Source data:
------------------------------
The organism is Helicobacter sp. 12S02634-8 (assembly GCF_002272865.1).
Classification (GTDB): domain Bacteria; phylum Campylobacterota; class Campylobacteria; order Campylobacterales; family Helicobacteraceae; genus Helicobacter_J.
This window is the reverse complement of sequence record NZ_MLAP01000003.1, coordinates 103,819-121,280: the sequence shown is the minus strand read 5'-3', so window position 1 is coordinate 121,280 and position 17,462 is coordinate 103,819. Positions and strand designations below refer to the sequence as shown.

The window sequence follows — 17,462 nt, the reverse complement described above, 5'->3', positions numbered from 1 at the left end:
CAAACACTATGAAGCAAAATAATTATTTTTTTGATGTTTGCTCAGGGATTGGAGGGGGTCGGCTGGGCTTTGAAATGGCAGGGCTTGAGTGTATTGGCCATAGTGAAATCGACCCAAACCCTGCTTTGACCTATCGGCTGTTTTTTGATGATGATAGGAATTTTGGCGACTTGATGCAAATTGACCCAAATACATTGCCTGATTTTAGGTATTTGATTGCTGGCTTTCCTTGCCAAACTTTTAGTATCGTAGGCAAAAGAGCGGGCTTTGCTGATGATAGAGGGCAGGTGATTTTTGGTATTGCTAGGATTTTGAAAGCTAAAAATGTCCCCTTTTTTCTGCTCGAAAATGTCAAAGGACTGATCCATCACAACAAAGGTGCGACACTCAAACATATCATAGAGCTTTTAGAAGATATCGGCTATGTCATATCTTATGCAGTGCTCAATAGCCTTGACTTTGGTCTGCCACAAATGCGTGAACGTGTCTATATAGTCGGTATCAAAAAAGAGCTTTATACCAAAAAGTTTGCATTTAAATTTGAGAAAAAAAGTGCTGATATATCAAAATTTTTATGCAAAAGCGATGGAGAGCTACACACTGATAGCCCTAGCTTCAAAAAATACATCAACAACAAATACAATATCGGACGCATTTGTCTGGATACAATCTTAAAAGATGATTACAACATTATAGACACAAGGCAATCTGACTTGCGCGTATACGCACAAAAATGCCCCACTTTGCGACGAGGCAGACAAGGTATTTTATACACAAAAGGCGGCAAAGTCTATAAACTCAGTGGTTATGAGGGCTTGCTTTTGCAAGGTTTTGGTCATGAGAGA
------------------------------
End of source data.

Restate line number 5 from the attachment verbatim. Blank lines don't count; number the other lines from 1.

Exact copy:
CAAACACTATGAAGCAAAATAATTATTTTTTTGATGTTTGCTCAGGGATTGGAGGGGGTCGGCTGGGCTTTGAAATGGCAGGGCTTGAGTGTATTGGCCATAGTGAAATCGACCCAAACCCTGCTTTGACCTATCGGCTGTTTTTTGATGATGATAGGAATTTTGGCGACTTGATGCAAATTGACCCAAATACATTGCCTGATTTTAGGTATTTGATTGCTGGCTTTCCTTGCCAAACTTTTAGTATCGTAGGCAAAAGAGCGGGCTTTGCTGATGATAGAGGGCAGGTGATTTTTGGTATTGCTAGGATTTTGAAAGCTAAAAATGTCCCCTTTTTTCTGCTCGAAAATGTCAAAGGACTGATCCATCACAACAAAGGTGCGACACTCAAACATATCATAGAGCTTTTAGAAGATATCGGCTATGTCATATCTTATGCAGTGCTCAATAGCCTTGACTTTGGTCTGCCACAAATGCGTGAACGTGTCTATATAGTCGGTATCAAAAAAGAGCTTTATACCAAAAAGTTTGCATTTAAATTTGAGAAAAAAAGTGCTGATATATCAAAATTTTTATGCAAAAGCGATGGAGAGCTACACACTGATAGCCCTAGCTTCAAAAAATACATCAACAACAAATACAATATCGGACGCATTTGTCTGGATACAATCTTAAAAGATGATTACAACATTATAGACACAAGGCAATCTGACTTGCGCGTATACGCACAAAAATGCCCCACTTTGCGACGAGGCAGACAAGGTATTTTATACACAAAAGGCGGCAAAGTCTATAAACTCAGTGGTTATGAGGGCTTGCTTTTGCAAGGTTTTGGTCATGAGAGA